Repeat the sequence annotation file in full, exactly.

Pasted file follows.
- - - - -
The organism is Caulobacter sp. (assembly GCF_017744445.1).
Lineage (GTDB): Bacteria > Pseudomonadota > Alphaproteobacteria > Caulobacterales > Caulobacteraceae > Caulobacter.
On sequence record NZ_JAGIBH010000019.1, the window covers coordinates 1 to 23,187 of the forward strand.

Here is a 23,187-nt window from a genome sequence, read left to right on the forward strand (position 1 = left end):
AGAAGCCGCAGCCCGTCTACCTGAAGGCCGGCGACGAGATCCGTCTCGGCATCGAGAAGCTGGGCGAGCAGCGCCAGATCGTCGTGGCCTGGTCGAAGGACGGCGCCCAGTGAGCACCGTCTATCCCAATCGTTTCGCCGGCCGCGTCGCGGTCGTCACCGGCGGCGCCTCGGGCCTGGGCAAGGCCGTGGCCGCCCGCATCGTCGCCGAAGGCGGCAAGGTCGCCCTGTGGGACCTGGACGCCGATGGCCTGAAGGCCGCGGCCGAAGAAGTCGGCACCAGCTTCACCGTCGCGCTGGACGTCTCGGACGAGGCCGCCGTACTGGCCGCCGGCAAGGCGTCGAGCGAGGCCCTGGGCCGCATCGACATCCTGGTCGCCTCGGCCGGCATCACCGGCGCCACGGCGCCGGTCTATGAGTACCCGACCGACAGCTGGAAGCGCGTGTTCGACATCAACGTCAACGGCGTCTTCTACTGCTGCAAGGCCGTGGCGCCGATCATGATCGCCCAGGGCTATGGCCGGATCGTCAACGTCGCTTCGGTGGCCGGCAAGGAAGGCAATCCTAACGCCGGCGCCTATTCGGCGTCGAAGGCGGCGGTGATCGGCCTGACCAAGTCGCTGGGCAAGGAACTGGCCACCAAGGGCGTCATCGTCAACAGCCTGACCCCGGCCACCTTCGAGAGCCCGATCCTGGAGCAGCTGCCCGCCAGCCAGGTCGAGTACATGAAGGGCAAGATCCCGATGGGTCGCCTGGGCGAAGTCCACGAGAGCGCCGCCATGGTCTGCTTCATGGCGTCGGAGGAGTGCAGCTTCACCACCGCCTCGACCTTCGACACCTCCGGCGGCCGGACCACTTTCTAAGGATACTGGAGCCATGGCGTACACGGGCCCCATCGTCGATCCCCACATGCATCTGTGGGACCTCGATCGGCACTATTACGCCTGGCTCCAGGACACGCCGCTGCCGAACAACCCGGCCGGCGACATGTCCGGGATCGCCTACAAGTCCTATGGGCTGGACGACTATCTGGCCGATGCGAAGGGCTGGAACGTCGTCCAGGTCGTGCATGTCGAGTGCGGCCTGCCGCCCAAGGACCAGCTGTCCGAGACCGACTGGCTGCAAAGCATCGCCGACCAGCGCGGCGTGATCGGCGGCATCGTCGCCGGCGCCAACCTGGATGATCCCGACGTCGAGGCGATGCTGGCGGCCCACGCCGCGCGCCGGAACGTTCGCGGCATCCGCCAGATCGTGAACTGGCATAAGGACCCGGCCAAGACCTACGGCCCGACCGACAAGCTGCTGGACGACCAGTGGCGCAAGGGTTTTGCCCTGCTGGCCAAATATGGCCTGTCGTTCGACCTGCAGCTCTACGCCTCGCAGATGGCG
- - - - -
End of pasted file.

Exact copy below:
The organism is Caulobacter sp. (assembly GCF_017744445.1).
Lineage (GTDB): Bacteria > Pseudomonadota > Alphaproteobacteria > Caulobacterales > Caulobacteraceae > Caulobacter.
On sequence record NZ_JAGIBH010000019.1, the window covers coordinates 1 to 23,187 of the forward strand.

Here is a 23,187-nt window from a genome sequence, read left to right on the forward strand (position 1 = left end):
AGAAGCCGCAGCCCGTCTACCTGAAGGCCGGCGACGAGATCCGTCTCGGCATCGAGAAGCTGGGCGAGCAGCGCCAGATCGTCGTGGCCTGGTCGAAGGACGGCGCCCAGTGAGCACCGTCTATCCCAATCGTTTCGCCGGCCGCGTCGCGGTCGTCACCGGCGGCGCCTCGGGCCTGGGCAAGGCCGTGGCCGCCCGCATCGTCGCCGAAGGCGGCAAGGTCGCCCTGTGGGACCTGGACGCCGATGGCCTGAAGGCCGCGGCCGAAGAAGTCGGCACCAGCTTCACCGTCGCGCTGGACGTCTCGGACGAGGCCGCCGTACTGGCCGCCGGCAAGGCGTCGAGCGAGGCCCTGGGCCGCATCGACATCCTGGTCGCCTCGGCCGGCATCACCGGCGCCACGGCGCCGGTCTATGAGTACCCGACCGACAGCTGGAAGCGCGTGTTCGACATCAACGTCAACGGCGTCTTCTACTGCTGCAAGGCCGTGGCGCCGATCATGATCGCCCAGGGCTATGGCCGGATCGTCAACGTCGCTTCGGTGGCCGGCAAGGAAGGCAATCCTAACGCCGGCGCCTATTCGGCGTCGAAGGCGGCGGTGATCGGCCTGACCAAGTCGCTGGGCAAGGAACTGGCCACCAAGGGCGTCATCGTCAACAGCCTGACCCCGGCCACCTTCGAGAGCCCGATCCTGGAGCAGCTGCCCGCCAGCCAGGTCGAGTACATGAAGGGCAAGATCCCGATGGGTCGCCTGGGCGAAGTCCACGAGAGCGCCGCCATGGTCTGCTTCATGGCGTCGGAGGAGTGCAGCTTCACCACCGCCTCGACCTTCGACACCTCCGGCGGCCGGACCACTTTCTAAGGATACTGGAGCCATGGCGTACACGGGCCCCATCGTCGATCCCCACATGCATCTGTGGGACCTCGATCGGCACTATTACGCCTGGCTCCAGGACACGCCGCTGCCGAACAACCCGGCCGGCGACATGTCCGGGATCGCCTACAAGTCCTATGGGCTGGACGACTATCTGGCCGATGCGAAGGGCTGGAACGTCGTCCAGGTCGTGCATGTCGAGTGCGGCCTGCCGCCCAAGGACCAGCTGTCCGAGACCGACTGGCTGCAAAGCATCGCCGACCAGCGCGGCGTGATCGGCGGCATCGTCGCCGGCGCCAACCTGGATGATCCCGACGTCGAGGCGATGCTGGCGGCCCACGCCGCGCGCCGGAACGTTCGCGGCATCCGCCAGATCGTGAACTGGCATAAGGACCCGGCCAAGACCTACGGCCCGACCGACAAGCTGCTGGACGACCAGTGGCGCAAGGGTTTTGCCCTGCTGGCCAAATATGGCCTGTCGTTCGACCTGCAGCTCTACGCCTCGCAGATGGCG